I have made quite a few DIY cleaners in my life… everything from cleaning wipes to laundry soap to all-purpose spray, but there are two things I have hesitated to try: dish soap and dishwasher detergent. Truth… I love my Dawn dish soap. It works! It gives me suds (which I know don’t necessarily equal clean, but they make me feel like things are getting clean), it cuts through grease, and it has worked so well in many of my DIY cleaning recipes; but I also like knowing what is actually in my cleaning products, and I don’t get that luxury with Dawn. So, today we’re going to try some DIY Dish Soap. Ready? I sure am!
Let’s talk about Sal Suds for just a second.
“Dr. Bronner’s Sal Suds Liquid Cleaner is not a soap but instead is a concentrated hard-surface all-purpose cleaner. It is made with plant-based surfactants and natural fir needle and spruce essential oils (no cheap, harsh pine stump oil), without any synthetic dyes, fragrances or preservatives. Perfect for general household cleaning (dishes, floors, laundry, etc.), it cleans and rinses with exceptional power, yet it is mild and gentle on the skin. Sal Suds Liquid Cleaner is equally effective in hard or soft water, rinsing freely, hot or cold. It is 100% cruelty-free, as certified by the Coalition for Consumer Information on Cosmetics, and it will biodegrade rapidly after doing its job.” -Quote found here on Dr. Bonner’s shop page
The one thing about Sal Suds is it contains SLS (Sodium Lauryl Sulfate). Admittedly, I have read a few negatives about the use of SLS in cleaning products (mainly that it can cause skin irritation), however, after reading through this article, I feel comfortable using it.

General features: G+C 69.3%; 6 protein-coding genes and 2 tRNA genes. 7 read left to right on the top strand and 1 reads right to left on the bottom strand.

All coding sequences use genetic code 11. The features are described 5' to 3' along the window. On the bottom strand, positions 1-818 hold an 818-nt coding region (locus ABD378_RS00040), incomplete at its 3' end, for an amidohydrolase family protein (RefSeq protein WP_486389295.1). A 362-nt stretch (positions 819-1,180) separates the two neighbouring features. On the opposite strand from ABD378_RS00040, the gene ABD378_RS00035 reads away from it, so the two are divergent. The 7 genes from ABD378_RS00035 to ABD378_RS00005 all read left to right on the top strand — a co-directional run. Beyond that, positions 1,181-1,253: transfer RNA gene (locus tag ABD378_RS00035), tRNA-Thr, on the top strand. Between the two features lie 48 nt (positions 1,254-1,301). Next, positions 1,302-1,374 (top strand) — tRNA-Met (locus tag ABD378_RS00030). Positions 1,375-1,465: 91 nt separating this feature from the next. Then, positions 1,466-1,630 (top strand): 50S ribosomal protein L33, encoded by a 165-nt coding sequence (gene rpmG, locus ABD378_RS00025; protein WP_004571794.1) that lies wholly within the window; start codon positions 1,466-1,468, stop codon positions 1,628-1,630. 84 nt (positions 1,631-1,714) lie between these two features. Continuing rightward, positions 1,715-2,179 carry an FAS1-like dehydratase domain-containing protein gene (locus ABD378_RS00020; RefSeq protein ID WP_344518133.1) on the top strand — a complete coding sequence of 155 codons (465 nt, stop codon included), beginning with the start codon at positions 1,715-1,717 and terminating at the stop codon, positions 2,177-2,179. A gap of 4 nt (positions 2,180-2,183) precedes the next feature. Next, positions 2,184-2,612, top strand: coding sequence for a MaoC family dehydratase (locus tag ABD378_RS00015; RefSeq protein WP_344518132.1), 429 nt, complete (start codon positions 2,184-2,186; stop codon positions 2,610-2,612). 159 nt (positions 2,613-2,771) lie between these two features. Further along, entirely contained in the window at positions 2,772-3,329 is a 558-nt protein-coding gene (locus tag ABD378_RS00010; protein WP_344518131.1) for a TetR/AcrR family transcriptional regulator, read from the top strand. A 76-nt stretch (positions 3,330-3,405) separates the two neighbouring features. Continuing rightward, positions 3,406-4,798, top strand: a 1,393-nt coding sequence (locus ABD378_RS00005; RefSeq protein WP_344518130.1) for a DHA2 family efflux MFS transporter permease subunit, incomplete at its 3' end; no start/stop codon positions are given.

One more thing to note: I have seen versions of DIY dish soap that use Castile Soap (I love Castile Soap… I use it every single day in my DIY Foaming Hand Soap), but Castile Soap is meant for personal hygiene, not for cleaning. Many report that using Castile Soap for cleaning purposes creates a lot of white, filmy residue… not what you want when you’re trying to clean your dishes.
What You Need to Make DIY Dish Soap
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- Sal Suds
- Distilled Water (Tap water contains impurities that can lead to bacterial growth, so using distilled water is recommended)
- Jojoba Oil
- Essential Oil of your choosing (Optional)- I used both Grapefruit and Pine (because Sal Suds already has fir and spruce essential oils, so I thought Pine might enhance those a bit)- If you are not sure where to buy essential oils, check out this post.
- Liquid Measuring Cup
- Dish Soap Dispenser- I used a glass bottle with a stopper because that’s what I had on hand 🙂
How to Make Homemade Dish Soap
In a small bowl, combine 1 Tablespoon Jojoba oil with 20 drops of essential oil. I used 5 drops of Pine and 15 drops of Grapefruit. Stir.
Pour your jojoba/essential oil combination into a glass measuring cup, then add 3/4 cup Sal Suds. Stir.
Once mixed, add in 2 Tablespoons of vinegar and 3/4 cup distilled water. Gently stir and then pour your mixture into your soap dispenser.
When doing dishes, add a splash of dish soap to warm running water. (Check out those suds!)
This DIY Dish Soap is not thick like the Dawn I’m used to, however, it smells amazing, has a high “suds factor” that lasted throughout the entire sink-full of dishes, and cleaned dishes like a champ. This DIY Dish Soap recipe is a definite winner!
*Helpful Hint: As you know, oil and water don’t mix, so if you notice your oil separating , simply give the bottle a gentle shake before adding it to your sink.
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Does it work just as well if I want to pour some on a sponge to do the dishes vs pouring some on the sink and filling it with water?